Running literally along the Surf Coast

Running literally along the Surf Coast

In terms of physical preparation, each of my Tuesday Night Parmas team mates and I have approached this years M2M with a lot more determination than we have the previous years. The first time we competed it was all about the journey. Last year we had Kate join us and, although we each were fitter than the previous year, again it was all about the journey. This year, it is still about the journey but we have all done something quite different. We have trained. We’ve looked for improvement in each of the disciplines by seeking out coaching at Vigor Fitness and Peak Adventure. We have all paddled more in the past 6 months than ever before, we’ve all done a lot more riding than we normally do and while I have been a little slack in the running department, we’ve all been pushing a lot harder than the previous years on the legs. We’ve even sought out opportunities to train and compete together as part of our preparation. So physically I am also ready to race. My goal, as always, finish and finish in the most efficient manner possible, cover the course and obstacles I will encounter in the fastest time I can and adhere to Liam’s sage advice to make sure that my expectations on race day match my preparations.

So a normal week training for me is hard to describe because I travel a lot but it looks something like this:

Monday: Ride 40 km

Tuesday: Paddle 10km (Every third week or so with Vigor ) Run 8 km Moderate intervals with Vigor or 1 hr slow Ride 40 km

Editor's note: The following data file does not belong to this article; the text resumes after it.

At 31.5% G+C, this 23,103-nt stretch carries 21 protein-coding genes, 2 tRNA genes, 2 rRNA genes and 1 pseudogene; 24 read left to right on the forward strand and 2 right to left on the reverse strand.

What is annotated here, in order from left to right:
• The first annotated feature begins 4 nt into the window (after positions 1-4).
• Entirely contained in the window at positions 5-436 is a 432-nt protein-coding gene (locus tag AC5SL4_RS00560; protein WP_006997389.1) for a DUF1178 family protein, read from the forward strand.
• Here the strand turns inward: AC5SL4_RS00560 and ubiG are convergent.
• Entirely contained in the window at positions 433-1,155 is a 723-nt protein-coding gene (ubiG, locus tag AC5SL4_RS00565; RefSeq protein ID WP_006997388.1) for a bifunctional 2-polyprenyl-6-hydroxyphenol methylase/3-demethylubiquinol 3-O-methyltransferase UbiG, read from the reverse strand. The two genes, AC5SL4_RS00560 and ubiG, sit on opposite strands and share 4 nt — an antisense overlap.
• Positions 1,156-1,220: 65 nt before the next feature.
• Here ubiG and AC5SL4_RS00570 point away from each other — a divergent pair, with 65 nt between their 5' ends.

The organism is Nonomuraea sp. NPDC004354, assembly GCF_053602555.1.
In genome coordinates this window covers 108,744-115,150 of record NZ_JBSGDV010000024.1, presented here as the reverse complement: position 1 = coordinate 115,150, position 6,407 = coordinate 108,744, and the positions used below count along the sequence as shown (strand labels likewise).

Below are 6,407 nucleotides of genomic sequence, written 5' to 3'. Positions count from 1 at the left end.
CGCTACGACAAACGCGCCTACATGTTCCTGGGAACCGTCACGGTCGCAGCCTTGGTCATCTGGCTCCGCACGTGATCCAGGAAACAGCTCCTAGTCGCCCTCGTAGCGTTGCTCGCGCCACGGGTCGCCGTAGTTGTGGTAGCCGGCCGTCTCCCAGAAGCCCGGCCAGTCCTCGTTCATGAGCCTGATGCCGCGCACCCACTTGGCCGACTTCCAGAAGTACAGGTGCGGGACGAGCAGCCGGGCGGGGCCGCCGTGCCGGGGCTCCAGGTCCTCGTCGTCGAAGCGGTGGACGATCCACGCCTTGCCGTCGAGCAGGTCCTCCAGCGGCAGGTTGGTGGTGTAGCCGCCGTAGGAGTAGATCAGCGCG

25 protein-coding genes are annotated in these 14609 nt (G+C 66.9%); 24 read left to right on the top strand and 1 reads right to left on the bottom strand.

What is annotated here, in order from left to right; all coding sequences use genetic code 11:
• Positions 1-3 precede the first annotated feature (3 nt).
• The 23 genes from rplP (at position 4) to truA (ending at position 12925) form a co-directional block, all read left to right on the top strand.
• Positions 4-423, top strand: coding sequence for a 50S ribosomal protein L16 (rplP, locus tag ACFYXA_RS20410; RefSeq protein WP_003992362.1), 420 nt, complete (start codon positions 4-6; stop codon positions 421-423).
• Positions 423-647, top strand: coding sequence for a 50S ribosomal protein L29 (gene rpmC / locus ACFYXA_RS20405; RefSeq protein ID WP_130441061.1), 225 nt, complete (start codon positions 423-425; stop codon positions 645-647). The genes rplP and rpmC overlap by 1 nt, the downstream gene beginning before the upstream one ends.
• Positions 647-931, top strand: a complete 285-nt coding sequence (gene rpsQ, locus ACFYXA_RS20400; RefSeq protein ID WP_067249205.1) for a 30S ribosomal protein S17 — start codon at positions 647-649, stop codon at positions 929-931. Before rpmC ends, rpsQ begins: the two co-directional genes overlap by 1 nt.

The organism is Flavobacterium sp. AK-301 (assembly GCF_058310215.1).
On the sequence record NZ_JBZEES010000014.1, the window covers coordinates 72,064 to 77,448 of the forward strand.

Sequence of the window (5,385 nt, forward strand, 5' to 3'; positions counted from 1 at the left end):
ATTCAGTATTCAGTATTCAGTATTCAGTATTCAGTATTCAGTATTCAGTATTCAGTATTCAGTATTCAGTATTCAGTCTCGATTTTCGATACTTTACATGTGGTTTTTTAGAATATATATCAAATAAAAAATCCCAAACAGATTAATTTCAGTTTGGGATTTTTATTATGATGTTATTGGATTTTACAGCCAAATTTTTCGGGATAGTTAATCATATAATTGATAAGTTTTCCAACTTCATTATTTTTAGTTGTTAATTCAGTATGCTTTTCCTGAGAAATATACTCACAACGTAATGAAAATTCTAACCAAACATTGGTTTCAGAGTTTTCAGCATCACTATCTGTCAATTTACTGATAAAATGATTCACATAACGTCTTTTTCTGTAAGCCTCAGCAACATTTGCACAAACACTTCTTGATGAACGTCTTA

Wednesday: Ride 40 km or run 1 hr slow

Thursday: Ride 70 km with Os or Run 1 hr slow

Friday: Paddle 10 km with Vigor  and or Ride 40 km 

Saturday: Hilly Ride or Run with Meaghan or event (Such as King and Queen of Inverloch by Vigor Fitness)

Sunday: Long Ride or event (Such as XAdventure Dunsborough or Anaconda Augusta by Rapid Ascent)

So, actually not a lot of training for such a long and grueling event. I have a good aerobic base and I am pretty good at pacing myself normally so all things going well, I will finish strongly.

Keep an eye out for these around the traps, those that are wearing them are supporting wounded servicemen and women.

Keep an eye out for these wrist bands around the traps, those that are wearing them are supporting wounded servicemen and women.

On the day I will be wearing a small band that reminds me of a pretty important part of my life and an attitude that I live my life by – taking care of each other. If you’d like to know more or want to show your support then follow the link to donate below.

Please help me raise money for Injured Servicemen by donating to Soldier On.

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This entry was posted in Charity Challenges, Events, Marysville to Melbourne, Training and tagged , , , , , , , . Bookmark the permalink.

4 Responses to Learning how to turn up to training

  1. Jenetix says:

    Another great entry. But… What will I read when your year as Banzai Adventurer ends?!?

  2. I get exhausted just reading your blog! Keep up the great work – the golden ticket seems to me like a two edged sword. Prizes don’t usually ask so much of their recipients, but it’s inspiring to read how you’ve made so much of the opportunities.